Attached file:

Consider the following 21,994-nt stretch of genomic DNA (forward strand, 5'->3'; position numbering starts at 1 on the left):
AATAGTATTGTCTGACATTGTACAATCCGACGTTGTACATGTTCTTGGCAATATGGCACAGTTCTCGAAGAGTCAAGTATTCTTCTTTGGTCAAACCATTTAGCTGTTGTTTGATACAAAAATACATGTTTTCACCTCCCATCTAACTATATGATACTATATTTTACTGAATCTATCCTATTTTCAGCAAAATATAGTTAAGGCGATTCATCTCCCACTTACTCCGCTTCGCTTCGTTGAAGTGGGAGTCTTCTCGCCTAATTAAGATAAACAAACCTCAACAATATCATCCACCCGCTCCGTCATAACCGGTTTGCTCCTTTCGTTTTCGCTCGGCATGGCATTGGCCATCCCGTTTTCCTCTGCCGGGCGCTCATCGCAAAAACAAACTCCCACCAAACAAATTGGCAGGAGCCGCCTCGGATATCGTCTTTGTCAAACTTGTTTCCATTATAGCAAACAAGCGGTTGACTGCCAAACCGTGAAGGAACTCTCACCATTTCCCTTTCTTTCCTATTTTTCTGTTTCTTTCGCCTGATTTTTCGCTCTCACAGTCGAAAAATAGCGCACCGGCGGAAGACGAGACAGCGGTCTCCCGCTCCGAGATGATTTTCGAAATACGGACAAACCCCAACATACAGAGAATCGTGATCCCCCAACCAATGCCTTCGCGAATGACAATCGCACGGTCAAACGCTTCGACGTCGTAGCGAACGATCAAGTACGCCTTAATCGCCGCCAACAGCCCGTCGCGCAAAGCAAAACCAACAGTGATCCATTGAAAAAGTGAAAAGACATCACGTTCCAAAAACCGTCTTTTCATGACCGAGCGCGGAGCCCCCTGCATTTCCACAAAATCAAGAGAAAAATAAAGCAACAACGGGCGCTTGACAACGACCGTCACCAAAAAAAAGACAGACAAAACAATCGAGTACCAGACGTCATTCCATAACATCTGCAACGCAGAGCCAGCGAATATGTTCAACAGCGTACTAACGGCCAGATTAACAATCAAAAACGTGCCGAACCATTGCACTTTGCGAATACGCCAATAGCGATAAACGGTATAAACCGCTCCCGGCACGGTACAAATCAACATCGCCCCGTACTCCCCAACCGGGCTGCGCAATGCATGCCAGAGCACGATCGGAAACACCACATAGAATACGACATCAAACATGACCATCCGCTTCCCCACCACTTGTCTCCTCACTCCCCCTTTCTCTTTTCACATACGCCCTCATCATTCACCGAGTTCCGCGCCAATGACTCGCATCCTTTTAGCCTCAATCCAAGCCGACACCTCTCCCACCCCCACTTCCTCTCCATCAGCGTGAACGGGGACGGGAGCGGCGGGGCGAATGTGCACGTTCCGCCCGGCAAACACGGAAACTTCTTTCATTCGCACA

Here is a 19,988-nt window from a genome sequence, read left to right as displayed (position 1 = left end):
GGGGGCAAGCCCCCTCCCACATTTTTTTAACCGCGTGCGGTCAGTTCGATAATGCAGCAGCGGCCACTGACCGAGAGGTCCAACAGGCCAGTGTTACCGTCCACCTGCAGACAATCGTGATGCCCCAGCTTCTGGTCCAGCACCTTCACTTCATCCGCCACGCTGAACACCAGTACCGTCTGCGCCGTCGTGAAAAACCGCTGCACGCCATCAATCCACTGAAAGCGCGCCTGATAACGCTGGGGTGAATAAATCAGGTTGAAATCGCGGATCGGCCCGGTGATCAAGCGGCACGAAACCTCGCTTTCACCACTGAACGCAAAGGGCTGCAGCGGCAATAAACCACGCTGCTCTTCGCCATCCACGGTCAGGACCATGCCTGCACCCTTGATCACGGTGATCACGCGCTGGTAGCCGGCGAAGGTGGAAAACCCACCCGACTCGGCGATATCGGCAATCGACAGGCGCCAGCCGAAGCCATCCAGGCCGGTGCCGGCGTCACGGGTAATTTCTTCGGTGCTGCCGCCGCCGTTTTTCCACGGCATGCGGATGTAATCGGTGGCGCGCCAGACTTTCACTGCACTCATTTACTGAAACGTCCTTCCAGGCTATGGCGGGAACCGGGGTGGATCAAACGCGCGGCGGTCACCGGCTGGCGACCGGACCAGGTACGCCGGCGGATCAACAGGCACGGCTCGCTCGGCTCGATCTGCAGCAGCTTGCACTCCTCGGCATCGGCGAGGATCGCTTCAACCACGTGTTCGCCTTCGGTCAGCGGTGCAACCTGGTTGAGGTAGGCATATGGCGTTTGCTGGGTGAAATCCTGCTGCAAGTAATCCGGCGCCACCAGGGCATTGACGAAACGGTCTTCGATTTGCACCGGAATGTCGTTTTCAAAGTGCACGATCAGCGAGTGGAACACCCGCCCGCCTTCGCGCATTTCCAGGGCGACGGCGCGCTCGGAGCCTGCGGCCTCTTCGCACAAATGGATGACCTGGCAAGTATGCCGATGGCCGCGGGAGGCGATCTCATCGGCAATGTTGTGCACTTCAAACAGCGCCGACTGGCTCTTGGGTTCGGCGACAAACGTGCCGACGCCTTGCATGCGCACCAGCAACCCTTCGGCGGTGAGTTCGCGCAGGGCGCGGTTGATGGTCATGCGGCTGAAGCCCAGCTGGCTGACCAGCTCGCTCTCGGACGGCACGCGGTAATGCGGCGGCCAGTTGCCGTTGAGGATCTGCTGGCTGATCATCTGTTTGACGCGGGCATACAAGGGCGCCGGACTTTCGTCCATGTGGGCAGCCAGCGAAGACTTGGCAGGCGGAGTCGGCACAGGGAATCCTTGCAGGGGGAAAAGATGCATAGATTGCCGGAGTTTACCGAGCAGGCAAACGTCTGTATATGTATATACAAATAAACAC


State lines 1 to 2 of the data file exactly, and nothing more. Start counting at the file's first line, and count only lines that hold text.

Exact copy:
Consider the following 21,994-nt stretch of genomic DNA (forward strand, 5'->3'; position numbering starts at 1 on the left):
AATAGTATTGTCTGACATTGTACAATCCGACGTTGTACATGTTCTTGGCAATATGGCACAGTTCTCGAAGAGTCAAGTATTCTTCTTTGGTCAAACCATTTAGCTGTTGTTTGATACAAAAATACATGTTTTCACCTCCCATCTAACTATATGATACTATATTTTACTGAATCTATCCTATTTTCAGCAAAATATAGTTAAGGCGATTCATCTCCCACTTACTCCGCTTCGCTTCGTTGAAGTGGGAGTCTTCTCGCCTAATTAAGATAAACAAACCTCAACAATATCATCCACCCGCTCCGTCATAACCGGTTTGCTCCTTTCGTTTTCGCTCGGCATGGCATTGGCCATCCCGTTTTCCTCTGCCGGGCGCTCATCGCAAAAACAAACTCCCACCAAACAAATTGGCAGGAGCCGCCTCGGATATCGTCTTTGTCAAACTTGTTTCCATTATAGCAAACAAGCGGTTGACTGCCAAACCGTGAAGGAACTCTCACCATTTCCCTTTCTTTCCTATTTTTCTGTTTCTTTCGCCTGATTTTTCGCTCTCACAGTCGAAAAATAGCGCACCGGCGGAAGACGAGACAGCGGTCTCCCGCTCCGAGATGATTTTCGAAATACGGACAAACCCCAACATACAGAGAATCGTGATCCCCCAACCAATGCCTTCGCGAATGACAATCGCACGGTCAAACGCTTCGACGTCGTAGCGAACGATCAAGTACGCCTTAATCGCCGCCAACAGCCCGTCGCGCAAAGCAAAACCAACAGTGATCCATTGAAAAAGTGAAAAGACATCACGTTCCAAAAACCGTCTTTTCATGACCGAGCGCGGAGCCCCCTGCATTTCCACAAAATCAAGAGAAAAATAAAGCAACAACGGGCGCTTGACAACGACCGTCACCAAAAAAAAGACAGACAAAACAATCGAGTACCAGACGTCATTCCATAACATCTGCAACGCAGAGCCAGCGAATATGTTCAACAGCGTACTAACGGCCAGATTAACAATCAAAAACGTGCCGAACCATTGCACTTTGCGAATACGCCAATAGCGATAAACGGTATAAACCGCTCCCGGCACGGTACAAATCAACATCGCCCCGTACTCCCCAACCGGGCTGCGCAATGCATGCCAGAGCACGATCGGAAACACCACATAGAATACGACATCAAACATGACCATCCGCTTCCCCACCACTTGTCTCCTCACTCCCCCTTTCTCTTTTCACATACGCCCTCATCATTCACCGAGTTCCGCGCCAATGACTCGCATCCTTTTAGCCTCAATCCAAGCCGACACCTCTCCCACCCCCACTTCCTCTCCATCAGCGTGAACGGGGACGGGAGCGGCGGGGCGAATGTGCACGTTCCGCCCGGCAAACACGGAAACTTCTTTCATTCGCACA